The context is important: it's the day after Rovebush announced a Supreme pick that the rabid right loved, a transparent attempt to change the subject from the White House inner circle indictment, and the whole subject of political corruption there. In the process, as Reid mentioned yesterday with a seemingly casual attitude, the usual consultation with Reid and other leaders didn't happen. Bushrove talked only to rabid rightists before naming Alito.

With his secret session manuever today, Reid served notice that he knows what he's doing in the Senate, and he'll find a way to make things very difficult there for Alito's confirmation. And that he understand payback. This might have been a little inside the Senate nudge, except that Repub leader Bill Frist announced it to the world, whining that he wasn't consulted about this, contrary to the usual procedure. What a dope.

It took Reid about 24 hours to get his. Not only that, but he has placed the Plame Game back on the big agenda, no matter what else Fitzgerald does or doesn't do. There are other benefits, too, enumerated in this dkos post by hunter.
The Big One

It's a Rove move, likely the first consequence of Official A's escape from indictment Friday. President Bush appointed Samuel Alito to the Supreme Court, a move that is at once bold and weak, outrageous and predictable, skillful and desperate, confrontational and a flanking maneuver.

Because Alito redefines the extreme right, he energizes the rabid right base that harried the Harriet back to the White House, where she is already busy instructing the press secretary not to talk to the press about anything having remotely to do with She Who Must Not Be Plamed. Because Alito is such an extreme and divisive choice, the resulting cacaphony is supposed to drown out any residual echoes from the indictments of White House honcho Scooted Libby, along with drowning out Democrats' calls for Rove's resignation heard Monday (but barely).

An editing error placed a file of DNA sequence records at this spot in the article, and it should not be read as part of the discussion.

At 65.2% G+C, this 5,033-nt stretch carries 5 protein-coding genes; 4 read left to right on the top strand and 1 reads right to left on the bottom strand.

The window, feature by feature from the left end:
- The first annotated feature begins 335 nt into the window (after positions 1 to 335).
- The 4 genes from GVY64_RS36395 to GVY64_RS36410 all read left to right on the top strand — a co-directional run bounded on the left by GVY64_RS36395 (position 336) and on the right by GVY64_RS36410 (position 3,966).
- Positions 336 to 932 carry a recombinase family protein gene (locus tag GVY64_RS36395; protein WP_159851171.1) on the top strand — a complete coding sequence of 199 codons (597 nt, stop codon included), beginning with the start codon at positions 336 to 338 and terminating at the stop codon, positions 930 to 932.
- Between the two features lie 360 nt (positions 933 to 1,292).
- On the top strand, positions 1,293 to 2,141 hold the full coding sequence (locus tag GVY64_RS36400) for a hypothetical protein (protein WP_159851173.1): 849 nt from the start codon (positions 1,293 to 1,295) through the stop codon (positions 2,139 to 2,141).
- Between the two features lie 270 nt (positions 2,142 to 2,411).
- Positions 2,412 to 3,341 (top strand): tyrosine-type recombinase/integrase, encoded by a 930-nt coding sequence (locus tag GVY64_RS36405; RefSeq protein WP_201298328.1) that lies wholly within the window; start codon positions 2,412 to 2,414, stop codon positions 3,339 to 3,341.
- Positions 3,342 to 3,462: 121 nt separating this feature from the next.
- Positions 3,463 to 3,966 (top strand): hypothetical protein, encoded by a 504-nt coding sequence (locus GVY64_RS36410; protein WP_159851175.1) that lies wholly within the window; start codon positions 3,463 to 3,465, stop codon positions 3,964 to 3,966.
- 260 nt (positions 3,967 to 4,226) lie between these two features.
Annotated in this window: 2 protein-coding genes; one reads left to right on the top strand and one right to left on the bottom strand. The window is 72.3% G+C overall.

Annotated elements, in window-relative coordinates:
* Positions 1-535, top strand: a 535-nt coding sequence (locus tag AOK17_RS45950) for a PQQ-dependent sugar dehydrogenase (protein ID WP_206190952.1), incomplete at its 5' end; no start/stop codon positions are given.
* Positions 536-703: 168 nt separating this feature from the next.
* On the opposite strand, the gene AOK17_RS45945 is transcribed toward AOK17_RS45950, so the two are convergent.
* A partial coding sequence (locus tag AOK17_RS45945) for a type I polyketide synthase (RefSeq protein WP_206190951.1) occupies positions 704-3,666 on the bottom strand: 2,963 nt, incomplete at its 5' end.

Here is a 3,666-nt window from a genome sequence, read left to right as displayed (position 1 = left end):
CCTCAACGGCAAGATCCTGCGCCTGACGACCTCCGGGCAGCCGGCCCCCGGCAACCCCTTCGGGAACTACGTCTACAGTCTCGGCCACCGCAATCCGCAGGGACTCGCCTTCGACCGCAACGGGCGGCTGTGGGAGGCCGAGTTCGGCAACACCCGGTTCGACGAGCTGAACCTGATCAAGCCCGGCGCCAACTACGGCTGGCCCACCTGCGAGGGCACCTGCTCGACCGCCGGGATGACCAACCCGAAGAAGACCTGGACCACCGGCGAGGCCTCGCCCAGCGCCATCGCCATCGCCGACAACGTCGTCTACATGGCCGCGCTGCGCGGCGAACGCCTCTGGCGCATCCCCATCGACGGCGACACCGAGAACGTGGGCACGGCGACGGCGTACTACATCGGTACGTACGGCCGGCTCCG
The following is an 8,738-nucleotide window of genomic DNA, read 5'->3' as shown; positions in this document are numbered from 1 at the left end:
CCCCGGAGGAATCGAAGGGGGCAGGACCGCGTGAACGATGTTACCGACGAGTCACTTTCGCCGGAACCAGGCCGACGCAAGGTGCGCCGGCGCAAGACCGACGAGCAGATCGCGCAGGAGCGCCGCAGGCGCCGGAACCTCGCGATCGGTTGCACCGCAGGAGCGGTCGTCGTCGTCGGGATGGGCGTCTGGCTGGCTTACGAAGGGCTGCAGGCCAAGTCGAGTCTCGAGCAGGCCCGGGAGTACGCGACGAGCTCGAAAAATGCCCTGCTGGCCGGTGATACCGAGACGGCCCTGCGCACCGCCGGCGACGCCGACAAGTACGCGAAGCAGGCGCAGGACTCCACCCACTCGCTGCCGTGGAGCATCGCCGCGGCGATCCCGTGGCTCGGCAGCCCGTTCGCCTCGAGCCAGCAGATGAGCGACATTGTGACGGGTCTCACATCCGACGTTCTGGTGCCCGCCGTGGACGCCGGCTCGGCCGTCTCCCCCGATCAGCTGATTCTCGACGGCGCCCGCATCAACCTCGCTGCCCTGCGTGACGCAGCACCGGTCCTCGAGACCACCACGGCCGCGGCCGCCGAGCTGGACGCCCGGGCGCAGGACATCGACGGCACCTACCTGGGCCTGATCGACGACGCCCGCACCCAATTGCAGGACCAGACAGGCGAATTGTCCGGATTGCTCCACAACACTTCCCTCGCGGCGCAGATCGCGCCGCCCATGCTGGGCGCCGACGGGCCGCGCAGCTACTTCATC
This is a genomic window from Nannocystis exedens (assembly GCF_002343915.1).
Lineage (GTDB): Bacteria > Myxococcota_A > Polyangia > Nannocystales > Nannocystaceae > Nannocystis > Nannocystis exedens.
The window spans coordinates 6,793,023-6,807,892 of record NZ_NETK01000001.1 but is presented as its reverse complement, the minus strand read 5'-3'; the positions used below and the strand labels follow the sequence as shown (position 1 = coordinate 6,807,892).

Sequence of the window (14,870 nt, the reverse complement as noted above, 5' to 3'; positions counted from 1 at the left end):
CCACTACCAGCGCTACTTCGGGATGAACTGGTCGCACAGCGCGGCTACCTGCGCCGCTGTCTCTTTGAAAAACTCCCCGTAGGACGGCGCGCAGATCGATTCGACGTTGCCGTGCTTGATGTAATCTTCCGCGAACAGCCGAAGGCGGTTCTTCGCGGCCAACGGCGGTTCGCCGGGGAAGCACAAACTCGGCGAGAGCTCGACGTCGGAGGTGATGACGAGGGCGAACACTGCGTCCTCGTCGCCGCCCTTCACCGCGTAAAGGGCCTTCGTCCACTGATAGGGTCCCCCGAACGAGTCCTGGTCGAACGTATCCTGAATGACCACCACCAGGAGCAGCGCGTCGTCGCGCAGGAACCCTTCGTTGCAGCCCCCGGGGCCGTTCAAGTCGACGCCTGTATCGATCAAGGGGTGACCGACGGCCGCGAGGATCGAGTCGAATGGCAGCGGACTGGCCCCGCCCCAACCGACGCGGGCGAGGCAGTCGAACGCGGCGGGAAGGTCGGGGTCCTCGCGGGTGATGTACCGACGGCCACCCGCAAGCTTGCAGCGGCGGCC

That this is an essential part of the strategy is clear from vp Cheney's actions in response to Libby being indicted for lying and obstructing justice in the Plame Game. As Think Progress among others point out, he replaced Libby with another staffer who is named in Libby's indictment as essentially a co-conspirator. He elevated a second staffer who is also named, and even more directly involved in the orchestrated campaign to publicize the name of a covert CIA agent. This is not exactly evidence of contrition and reform.

Diverting attention may or may not work, but clearly this appointment is not just a little misdirection. Alito can be seen as the payoff of the Bush administration, from the moment that Justices Scalia and Thomas ignored their conflicts of interest and their own judicial records to appoint George Bush, the loser of the 2000 election, as President.

Scalia gets paid off, as do all the rabid right faithful, who outed themselves in the Miers mire as insisting on an unconstitutional religious test for one of the twelve judges charged with the ultimate interpretation and defense of the Constitution.

The stage is now set, and this is The Big One. If the Bushies prevail and Alito takes the oath, this long national nightmare will echo through the law for generations. If the Democrats can rouse themselves and fight a solid and judicious fight, they will not only defeat the antiConstitution but give voters the beginning of a rationale to return them to congressional majority in 06.